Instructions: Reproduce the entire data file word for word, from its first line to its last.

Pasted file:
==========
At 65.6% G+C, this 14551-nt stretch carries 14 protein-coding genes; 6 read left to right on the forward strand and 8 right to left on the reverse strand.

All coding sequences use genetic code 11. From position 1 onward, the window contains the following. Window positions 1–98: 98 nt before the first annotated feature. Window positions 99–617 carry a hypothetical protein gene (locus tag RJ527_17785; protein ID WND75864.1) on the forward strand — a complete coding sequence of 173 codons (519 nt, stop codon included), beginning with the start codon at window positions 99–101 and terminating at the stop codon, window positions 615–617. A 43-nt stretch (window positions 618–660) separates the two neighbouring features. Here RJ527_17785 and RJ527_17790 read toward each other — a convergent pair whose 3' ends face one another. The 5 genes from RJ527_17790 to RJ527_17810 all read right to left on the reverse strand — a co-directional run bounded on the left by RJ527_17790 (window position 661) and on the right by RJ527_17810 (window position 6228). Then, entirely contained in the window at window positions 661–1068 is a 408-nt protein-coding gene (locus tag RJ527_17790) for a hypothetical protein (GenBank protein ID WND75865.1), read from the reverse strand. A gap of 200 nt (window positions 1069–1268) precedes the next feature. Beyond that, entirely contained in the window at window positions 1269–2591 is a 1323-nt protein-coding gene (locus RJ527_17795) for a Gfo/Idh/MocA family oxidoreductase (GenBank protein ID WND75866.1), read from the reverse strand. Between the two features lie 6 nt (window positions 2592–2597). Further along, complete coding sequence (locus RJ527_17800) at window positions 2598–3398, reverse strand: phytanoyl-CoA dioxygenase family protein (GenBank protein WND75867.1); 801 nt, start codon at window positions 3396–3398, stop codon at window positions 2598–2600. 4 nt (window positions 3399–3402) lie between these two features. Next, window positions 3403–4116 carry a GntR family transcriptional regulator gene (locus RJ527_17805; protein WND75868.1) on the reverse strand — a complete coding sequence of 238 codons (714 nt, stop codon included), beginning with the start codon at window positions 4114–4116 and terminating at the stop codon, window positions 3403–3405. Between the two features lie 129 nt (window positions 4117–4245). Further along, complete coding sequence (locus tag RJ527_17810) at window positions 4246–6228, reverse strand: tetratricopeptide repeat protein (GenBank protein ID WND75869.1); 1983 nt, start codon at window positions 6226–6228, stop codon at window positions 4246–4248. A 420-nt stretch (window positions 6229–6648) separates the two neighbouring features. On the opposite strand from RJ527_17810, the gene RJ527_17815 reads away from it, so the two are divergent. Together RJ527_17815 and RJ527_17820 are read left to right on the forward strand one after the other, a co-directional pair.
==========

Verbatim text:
At 65.6% G+C, this 14551-nt stretch carries 14 protein-coding genes; 6 read left to right on the forward strand and 8 right to left on the reverse strand.

All coding sequences use genetic code 11. From position 1 onward, the window contains the following. Window positions 1–98: 98 nt before the first annotated feature. Window positions 99–617 carry a hypothetical protein gene (locus tag RJ527_17785; protein ID WND75864.1) on the forward strand — a complete coding sequence of 173 codons (519 nt, stop codon included), beginning with the start codon at window positions 99–101 and terminating at the stop codon, window positions 615–617. A 43-nt stretch (window positions 618–660) separates the two neighbouring features. Here RJ527_17785 and RJ527_17790 read toward each other — a convergent pair whose 3' ends face one another. The 5 genes from RJ527_17790 to RJ527_17810 all read right to left on the reverse strand — a co-directional run bounded on the left by RJ527_17790 (window position 661) and on the right by RJ527_17810 (window position 6228). Then, entirely contained in the window at window positions 661–1068 is a 408-nt protein-coding gene (locus tag RJ527_17790) for a hypothetical protein (GenBank protein ID WND75865.1), read from the reverse strand. A gap of 200 nt (window positions 1069–1268) precedes the next feature. Beyond that, entirely contained in the window at window positions 1269–2591 is a 1323-nt protein-coding gene (locus RJ527_17795) for a Gfo/Idh/MocA family oxidoreductase (GenBank protein ID WND75866.1), read from the reverse strand. Between the two features lie 6 nt (window positions 2592–2597). Further along, complete coding sequence (locus RJ527_17800) at window positions 2598–3398, reverse strand: phytanoyl-CoA dioxygenase family protein (GenBank protein WND75867.1); 801 nt, start codon at window positions 3396–3398, stop codon at window positions 2598–2600. 4 nt (window positions 3399–3402) lie between these two features. Next, window positions 3403–4116 carry a GntR family transcriptional regulator gene (locus RJ527_17805; protein WND75868.1) on the reverse strand — a complete coding sequence of 238 codons (714 nt, stop codon included), beginning with the start codon at window positions 4114–4116 and terminating at the stop codon, window positions 3403–3405. Between the two features lie 129 nt (window positions 4117–4245). Further along, complete coding sequence (locus tag RJ527_17810) at window positions 4246–6228, reverse strand: tetratricopeptide repeat protein (GenBank protein ID WND75869.1); 1983 nt, start codon at window positions 6226–6228, stop codon at window positions 4246–4248. A 420-nt stretch (window positions 6229–6648) separates the two neighbouring features. On the opposite strand from RJ527_17810, the gene RJ527_17815 reads away from it, so the two are divergent. Together RJ527_17815 and RJ527_17820 are read left to right on the forward strand one after the other, a co-directional pair.